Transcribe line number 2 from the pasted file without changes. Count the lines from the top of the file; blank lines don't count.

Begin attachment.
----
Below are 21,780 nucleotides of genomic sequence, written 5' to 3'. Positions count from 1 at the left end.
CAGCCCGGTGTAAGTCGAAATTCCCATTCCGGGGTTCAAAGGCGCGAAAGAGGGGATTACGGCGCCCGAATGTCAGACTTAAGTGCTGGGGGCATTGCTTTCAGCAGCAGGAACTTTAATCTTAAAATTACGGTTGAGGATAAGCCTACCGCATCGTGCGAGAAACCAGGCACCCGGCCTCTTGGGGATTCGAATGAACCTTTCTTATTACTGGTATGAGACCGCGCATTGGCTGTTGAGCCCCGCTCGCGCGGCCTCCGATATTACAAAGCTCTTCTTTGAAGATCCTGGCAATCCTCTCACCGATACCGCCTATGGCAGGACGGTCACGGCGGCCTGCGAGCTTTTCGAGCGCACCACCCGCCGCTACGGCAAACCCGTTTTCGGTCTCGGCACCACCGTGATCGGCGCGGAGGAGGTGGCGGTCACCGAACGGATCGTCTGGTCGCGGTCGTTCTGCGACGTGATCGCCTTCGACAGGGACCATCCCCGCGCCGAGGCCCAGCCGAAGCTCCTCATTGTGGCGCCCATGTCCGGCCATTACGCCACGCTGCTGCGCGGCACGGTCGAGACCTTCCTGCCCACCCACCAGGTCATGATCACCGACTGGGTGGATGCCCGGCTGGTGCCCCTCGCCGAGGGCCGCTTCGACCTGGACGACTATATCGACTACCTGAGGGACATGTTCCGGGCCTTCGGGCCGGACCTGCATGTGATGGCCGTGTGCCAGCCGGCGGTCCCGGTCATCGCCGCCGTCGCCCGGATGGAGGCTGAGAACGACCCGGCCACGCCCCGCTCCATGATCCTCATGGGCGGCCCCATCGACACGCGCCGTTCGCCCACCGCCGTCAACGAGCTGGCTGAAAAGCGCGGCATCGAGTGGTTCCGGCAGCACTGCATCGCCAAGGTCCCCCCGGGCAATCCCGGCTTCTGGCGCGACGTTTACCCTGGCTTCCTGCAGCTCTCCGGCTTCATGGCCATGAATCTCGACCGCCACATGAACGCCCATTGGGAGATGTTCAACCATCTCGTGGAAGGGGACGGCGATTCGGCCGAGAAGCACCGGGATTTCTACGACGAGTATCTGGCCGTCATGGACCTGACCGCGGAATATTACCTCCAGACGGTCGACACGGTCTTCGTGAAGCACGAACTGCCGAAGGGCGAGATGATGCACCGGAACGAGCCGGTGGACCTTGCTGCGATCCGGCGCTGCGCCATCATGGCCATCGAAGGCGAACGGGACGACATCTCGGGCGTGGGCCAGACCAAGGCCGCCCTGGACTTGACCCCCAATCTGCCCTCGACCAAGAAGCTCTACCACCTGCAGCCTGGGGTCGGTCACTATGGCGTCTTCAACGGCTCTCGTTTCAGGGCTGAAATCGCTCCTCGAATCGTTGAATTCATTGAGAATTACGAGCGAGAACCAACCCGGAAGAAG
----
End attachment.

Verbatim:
CAGCCCGGTGTAAGTCGAAATTCCCATTCCGGGGTTCAAAGGCGCGAAAGAGGGGATTACGGCGCCCGAATGTCAGACTTAAGTGCTGGGGGCATTGCTTTCAGCAGCAGGAACTTTAATCTTAAAATTACGGTTGAGGATAAGCCTACCGCATCGTGCGAGAAACCAGGCACCCGGCCTCTTGGGGATTCGAATGAACCTTTCTTATTACTGGTATGAGACCGCGCATTGGCTGTTGAGCCCCGCTCGCGCGGCCTCCGATATTACAAAGCTCTTCTTTGAAGATCCTGGCAATCCTCTCACCGATACCGCCTATGGCAGGACGGTCACGGCGGCCTGCGAGCTTTTCGAGCGCACCACCCGCCGCTACGGCAAACCCGTTTTCGGTCTCGGCACCACCGTGATCGGCGCGGAGGAGGTGGCGGTCACCGAACGGATCGTCTGGTCGCGGTCGTTCTGCGACGTGATCGCCTTCGACAGGGACCATCCCCGCGCCGAGGCCCAGCCGAAGCTCCTCATTGTGGCGCCCATGTCCGGCCATTACGCCACGCTGCTGCGCGGCACGGTCGAGACCTTCCTGCCCACCCACCAGGTCATGATCACCGACTGGGTGGATGCCCGGCTGGTGCCCCTCGCCGAGGGCCGCTTCGACCTGGACGACTATATCGACTACCTGAGGGACATGTTCCGGGCCTTCGGGCCGGACCTGCATGTGATGGCCGTGTGCCAGCCGGCGGTCCCGGTCATCGCCGCCGTCGCCCGGATGGAGGCTGAGAACGACCCGGCCACGCCCCGCTCCATGATCCTCATGGGCGGCCCCATCGACACGCGCCGTTCGCCCACCGCCGTCAACGAGCTGGCTGAAAAGCGCGGCATCGAGTGGTTCCGGCAGCACTGCATCGCCAAGGTCCCCCCGGGCAATCCCGGCTTCTGGCGCGACGTTTACCCTGGCTTCCTGCAGCTCTCCGGCTTCATGGCCATGAATCTCGACCGCCACATGAACGCCCATTGGGAGATGTTCAACCATCTCGTGGAAGGGGACGGCGATTCGGCCGAGAAGCACCGGGATTTCTACGACGAGTATCTGGCCGTCATGGACCTGACCGCGGAATATTACCTCCAGACGGTCGACACGGTCTTCGTGAAGCACGAACTGCCGAAGGGCGAGATGATGCACCGGAACGAGCCGGTGGACCTTGCTGCGATCCGGCGCTGCGCCATCATGGCCATCGAAGGCGAACGGGACGACATCTCGGGCGTGGGCCAGACCAAGGCCGCCCTGGACTTGACCCCCAATCTGCCCTCGACCAAGAAGCTCTACCACCTGCAGCCTGGGGTCGGTCACTATGGCGTCTTCAACGGCTCTCGTTTCAGGGCTGAAATCGCTCCTCGAATCGTTGAATTCATTGAGAATTACGAGCGAGAACCAACCCGGAAGAAG